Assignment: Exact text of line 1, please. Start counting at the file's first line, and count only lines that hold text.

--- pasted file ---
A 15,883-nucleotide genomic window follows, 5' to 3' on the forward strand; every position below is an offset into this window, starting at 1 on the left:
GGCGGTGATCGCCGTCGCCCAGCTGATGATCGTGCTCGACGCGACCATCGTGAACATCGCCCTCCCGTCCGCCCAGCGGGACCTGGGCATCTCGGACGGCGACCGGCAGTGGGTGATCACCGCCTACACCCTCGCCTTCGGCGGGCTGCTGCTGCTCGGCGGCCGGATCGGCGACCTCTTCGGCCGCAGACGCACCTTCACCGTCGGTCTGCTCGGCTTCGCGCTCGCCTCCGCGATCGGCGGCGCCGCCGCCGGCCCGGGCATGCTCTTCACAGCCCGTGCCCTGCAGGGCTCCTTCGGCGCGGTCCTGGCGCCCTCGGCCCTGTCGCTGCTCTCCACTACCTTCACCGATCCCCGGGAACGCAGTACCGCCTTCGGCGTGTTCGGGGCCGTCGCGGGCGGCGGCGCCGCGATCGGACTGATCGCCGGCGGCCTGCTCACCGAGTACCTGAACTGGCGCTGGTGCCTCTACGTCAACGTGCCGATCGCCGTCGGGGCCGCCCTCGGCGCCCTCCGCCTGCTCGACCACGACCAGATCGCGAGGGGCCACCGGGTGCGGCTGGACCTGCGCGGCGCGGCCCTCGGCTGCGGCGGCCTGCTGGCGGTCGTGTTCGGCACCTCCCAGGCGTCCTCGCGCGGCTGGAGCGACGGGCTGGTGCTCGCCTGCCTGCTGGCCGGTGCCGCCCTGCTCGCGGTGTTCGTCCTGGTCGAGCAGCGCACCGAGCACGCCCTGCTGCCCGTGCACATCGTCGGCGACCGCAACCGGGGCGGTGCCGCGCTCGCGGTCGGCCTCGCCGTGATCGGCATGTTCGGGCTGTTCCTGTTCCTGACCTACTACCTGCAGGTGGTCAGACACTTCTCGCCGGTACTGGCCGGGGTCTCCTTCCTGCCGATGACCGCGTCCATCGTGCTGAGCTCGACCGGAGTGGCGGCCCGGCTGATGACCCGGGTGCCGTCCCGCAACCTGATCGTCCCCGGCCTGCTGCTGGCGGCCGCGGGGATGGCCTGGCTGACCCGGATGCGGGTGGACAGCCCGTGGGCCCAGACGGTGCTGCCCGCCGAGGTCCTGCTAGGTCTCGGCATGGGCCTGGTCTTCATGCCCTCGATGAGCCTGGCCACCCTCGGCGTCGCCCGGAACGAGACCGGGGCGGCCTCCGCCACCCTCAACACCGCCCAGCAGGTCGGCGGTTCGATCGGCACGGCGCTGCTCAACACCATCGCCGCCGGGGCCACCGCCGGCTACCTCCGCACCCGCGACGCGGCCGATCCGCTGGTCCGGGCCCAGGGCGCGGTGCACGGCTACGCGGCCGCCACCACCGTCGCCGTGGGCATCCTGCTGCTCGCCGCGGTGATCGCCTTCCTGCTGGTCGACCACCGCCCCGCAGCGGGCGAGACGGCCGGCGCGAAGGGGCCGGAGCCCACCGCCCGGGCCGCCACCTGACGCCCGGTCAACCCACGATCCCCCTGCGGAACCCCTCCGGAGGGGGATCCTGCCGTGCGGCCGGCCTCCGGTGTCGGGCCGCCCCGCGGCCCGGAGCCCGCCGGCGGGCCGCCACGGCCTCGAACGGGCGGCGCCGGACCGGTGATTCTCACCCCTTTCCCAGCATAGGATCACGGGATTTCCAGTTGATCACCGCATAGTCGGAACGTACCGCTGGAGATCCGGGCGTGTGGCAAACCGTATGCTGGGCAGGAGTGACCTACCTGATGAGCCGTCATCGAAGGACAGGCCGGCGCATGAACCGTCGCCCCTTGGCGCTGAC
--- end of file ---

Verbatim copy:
A 15,883-nucleotide genomic window follows, 5' to 3' on the forward strand; every position below is an offset into this window, starting at 1 on the left: